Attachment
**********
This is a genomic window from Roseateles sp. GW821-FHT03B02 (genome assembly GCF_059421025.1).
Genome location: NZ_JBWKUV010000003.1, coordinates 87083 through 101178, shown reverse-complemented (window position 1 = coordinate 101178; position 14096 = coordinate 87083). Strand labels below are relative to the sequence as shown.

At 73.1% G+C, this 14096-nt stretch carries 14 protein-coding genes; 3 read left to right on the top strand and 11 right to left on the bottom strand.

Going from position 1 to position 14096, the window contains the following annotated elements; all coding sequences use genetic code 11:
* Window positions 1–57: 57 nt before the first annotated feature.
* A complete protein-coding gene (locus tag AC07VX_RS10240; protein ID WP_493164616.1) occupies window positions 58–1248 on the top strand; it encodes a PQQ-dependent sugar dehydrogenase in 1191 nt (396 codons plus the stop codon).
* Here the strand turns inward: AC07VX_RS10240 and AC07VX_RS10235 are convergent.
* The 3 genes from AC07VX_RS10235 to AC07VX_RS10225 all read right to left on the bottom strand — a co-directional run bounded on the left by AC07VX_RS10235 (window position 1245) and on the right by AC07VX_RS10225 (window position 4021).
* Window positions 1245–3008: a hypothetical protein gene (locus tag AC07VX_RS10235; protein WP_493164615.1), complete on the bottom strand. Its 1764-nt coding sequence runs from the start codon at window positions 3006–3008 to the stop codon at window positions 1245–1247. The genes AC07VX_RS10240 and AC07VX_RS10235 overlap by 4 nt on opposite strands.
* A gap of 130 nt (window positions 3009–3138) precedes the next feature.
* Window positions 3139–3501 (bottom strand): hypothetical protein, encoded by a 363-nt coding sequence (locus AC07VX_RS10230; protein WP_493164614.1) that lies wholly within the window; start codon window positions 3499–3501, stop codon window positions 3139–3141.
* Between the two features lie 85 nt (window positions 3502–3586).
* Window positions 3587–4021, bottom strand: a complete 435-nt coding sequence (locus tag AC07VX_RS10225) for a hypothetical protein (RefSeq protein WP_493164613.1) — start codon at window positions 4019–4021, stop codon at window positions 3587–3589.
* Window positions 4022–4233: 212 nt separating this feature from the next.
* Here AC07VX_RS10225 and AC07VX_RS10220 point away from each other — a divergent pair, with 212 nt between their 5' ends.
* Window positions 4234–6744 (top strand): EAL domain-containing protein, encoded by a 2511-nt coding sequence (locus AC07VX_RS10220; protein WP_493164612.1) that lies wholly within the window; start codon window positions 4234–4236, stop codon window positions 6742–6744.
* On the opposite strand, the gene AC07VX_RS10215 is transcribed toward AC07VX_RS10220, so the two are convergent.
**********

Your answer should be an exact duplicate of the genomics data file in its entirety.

This is a genomic window from Roseateles sp. GW821-FHT03B02 (genome assembly GCF_059421025.1).
Genome location: NZ_JBWKUV010000003.1, coordinates 87083 through 101178, shown reverse-complemented (window position 1 = coordinate 101178; position 14096 = coordinate 87083). Strand labels below are relative to the sequence as shown.

At 73.1% G+C, this 14096-nt stretch carries 14 protein-coding genes; 3 read left to right on the top strand and 11 right to left on the bottom strand.

Going from position 1 to position 14096, the window contains the following annotated elements; all coding sequences use genetic code 11:
* Window positions 1–57: 57 nt before the first annotated feature.
* A complete protein-coding gene (locus tag AC07VX_RS10240; protein ID WP_493164616.1) occupies window positions 58–1248 on the top strand; it encodes a PQQ-dependent sugar dehydrogenase in 1191 nt (396 codons plus the stop codon).
* Here the strand turns inward: AC07VX_RS10240 and AC07VX_RS10235 are convergent.
* The 3 genes from AC07VX_RS10235 to AC07VX_RS10225 all read right to left on the bottom strand — a co-directional run bounded on the left by AC07VX_RS10235 (window position 1245) and on the right by AC07VX_RS10225 (window position 4021).
* Window positions 1245–3008: a hypothetical protein gene (locus tag AC07VX_RS10235; protein WP_493164615.1), complete on the bottom strand. Its 1764-nt coding sequence runs from the start codon at window positions 3006–3008 to the stop codon at window positions 1245–1247. The genes AC07VX_RS10240 and AC07VX_RS10235 overlap by 4 nt on opposite strands.
* A gap of 130 nt (window positions 3009–3138) precedes the next feature.
* Window positions 3139–3501 (bottom strand): hypothetical protein, encoded by a 363-nt coding sequence (locus AC07VX_RS10230; protein WP_493164614.1) that lies wholly within the window; start codon window positions 3499–3501, stop codon window positions 3139–3141.
* Between the two features lie 85 nt (window positions 3502–3586).
* Window positions 3587–4021, bottom strand: a complete 435-nt coding sequence (locus tag AC07VX_RS10225) for a hypothetical protein (RefSeq protein WP_493164613.1) — start codon at window positions 4019–4021, stop codon at window positions 3587–3589.
* Window positions 4022–4233: 212 nt separating this feature from the next.
* Here AC07VX_RS10225 and AC07VX_RS10220 point away from each other — a divergent pair, with 212 nt between their 5' ends.
* Window positions 4234–6744 (top strand): EAL domain-containing protein, encoded by a 2511-nt coding sequence (locus AC07VX_RS10220; protein WP_493164612.1) that lies wholly within the window; start codon window positions 4234–4236, stop codon window positions 6742–6744.
* On the opposite strand, the gene AC07VX_RS10215 is transcribed toward AC07VX_RS10220, so the two are convergent.